What the inspectors saw - Good practice by Ofsted
Harris City Academy's outstanding key stage 3 history curriculum gives pupils strong foundations in historical knowledge, understanding and thinking.
History has always been a popular subject at the academy based in Crystal Palace, South London. Four distinct elements are used to give pupils a strong start in KS3: planning; creative curriculum design; developing a sense of place, time and period; and high-quality teaching and learning.
The two-year study programme is taught by five historians, who have marked papers for examination boards at GCSE andor A level. The emphasis is on independent learning, and speaking and listening, combined with a range of visits and talks by guest speakers.
The curriculum is continually refined at weekly meetings. As Amy Lovell, head of department, points out: "This consistency in approach energises and invigorates teachers and keeps lessons fresh and exciting." Targets are set and pupil progress is monitored closely.
Each stage of the curriculum is built around a main theme that links the units of study. In Year 7, for example, "Rulers and the ruled" gives pupils insight into power in different periods of British and European history and explores the changing lifestyles of various sections of society. Year 8 focuses on "Britain and the wider world", examining key moments in Britain's development and its relationship with other countries.
Pupils say they enjoy the academic challenge and rigour of understanding history, which they describe as "messy, not straightforward and sometimes frustrating".
The pupils' views are used to inform curriculum development. For example, discussions with children in Year 7 led to the introduction of Personal eXtended Studies to give them a sense of place, period and time.
The first such project is to create a time capsule for an ordinary person from a specific time period of the pupils' choosing. The pupils make, select and bring in items that this person would have left behind and give a detailed explanation of their choices.
For the second Year 7 project, pupils choose a "historically significant individual" from any time period up to the end of the 19th century. They then write and present a speech to the class explaining how that individual would feel about London and Crystal Palace in 2012.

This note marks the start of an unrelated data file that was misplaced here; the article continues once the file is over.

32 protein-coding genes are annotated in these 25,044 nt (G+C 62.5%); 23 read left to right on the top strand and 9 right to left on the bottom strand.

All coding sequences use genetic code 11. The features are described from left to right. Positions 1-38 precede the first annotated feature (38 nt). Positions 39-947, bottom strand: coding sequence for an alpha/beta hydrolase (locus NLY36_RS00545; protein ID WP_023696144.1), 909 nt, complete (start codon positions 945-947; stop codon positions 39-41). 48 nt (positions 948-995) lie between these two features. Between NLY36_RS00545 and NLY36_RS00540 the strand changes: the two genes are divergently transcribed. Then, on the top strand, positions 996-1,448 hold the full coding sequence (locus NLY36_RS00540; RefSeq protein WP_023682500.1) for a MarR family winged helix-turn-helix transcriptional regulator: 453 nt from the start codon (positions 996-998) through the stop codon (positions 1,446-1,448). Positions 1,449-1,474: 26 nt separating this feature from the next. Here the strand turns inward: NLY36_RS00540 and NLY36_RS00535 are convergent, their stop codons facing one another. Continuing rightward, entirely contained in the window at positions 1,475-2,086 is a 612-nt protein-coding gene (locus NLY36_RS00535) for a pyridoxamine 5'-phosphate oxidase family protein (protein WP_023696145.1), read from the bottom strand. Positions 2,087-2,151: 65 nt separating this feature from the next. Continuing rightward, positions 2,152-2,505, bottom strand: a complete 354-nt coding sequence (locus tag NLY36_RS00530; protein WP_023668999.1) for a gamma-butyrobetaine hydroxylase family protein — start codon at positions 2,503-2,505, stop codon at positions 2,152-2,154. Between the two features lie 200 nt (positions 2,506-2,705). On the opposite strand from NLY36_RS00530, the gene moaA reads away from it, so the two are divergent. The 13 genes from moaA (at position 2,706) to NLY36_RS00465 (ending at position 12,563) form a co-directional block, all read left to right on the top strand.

For a year 8 project called "From slavery to presidency", pupils learn how to reference sources, hone their research skills and justify the angle andor focus they choose to take.
Pupils are taught how to write analytically and discursively, ensuring that they begin GCSE knowing how to plan, structure and write high-quality history responses.
Signs of success
From above-average starting points when they join the academy, pupils achieve outstanding results. Almost half of GCSE pupils receive A* or A grades and examination results in KS4 and the sixth form are significantly above those found nationally. In the four years since the new curriculum was introduced, the numbers of pupils choosing to study history has more than doubled. It is the most popular optional subject at GCSE and one of the most popular at A level.
What the inspectors said
"Teachers' excellent subject knowledge and pedagogical skills ensure that students learn in a well-ordered environment, which inspires them. As a result, students are eager to contribute to lessons, make thoughtful comparisons across time and reflect perceptively on the relevance of the subject."
Read the full Ofsted case study report at bit.lyUbgbdF
Name: Harris City Academy
Location: Crystal Palace, London
Age range: 11-18
Number of pupils: About 1,250
Intake: Co-educational, ethnically diverse and from a wide, inner-city area.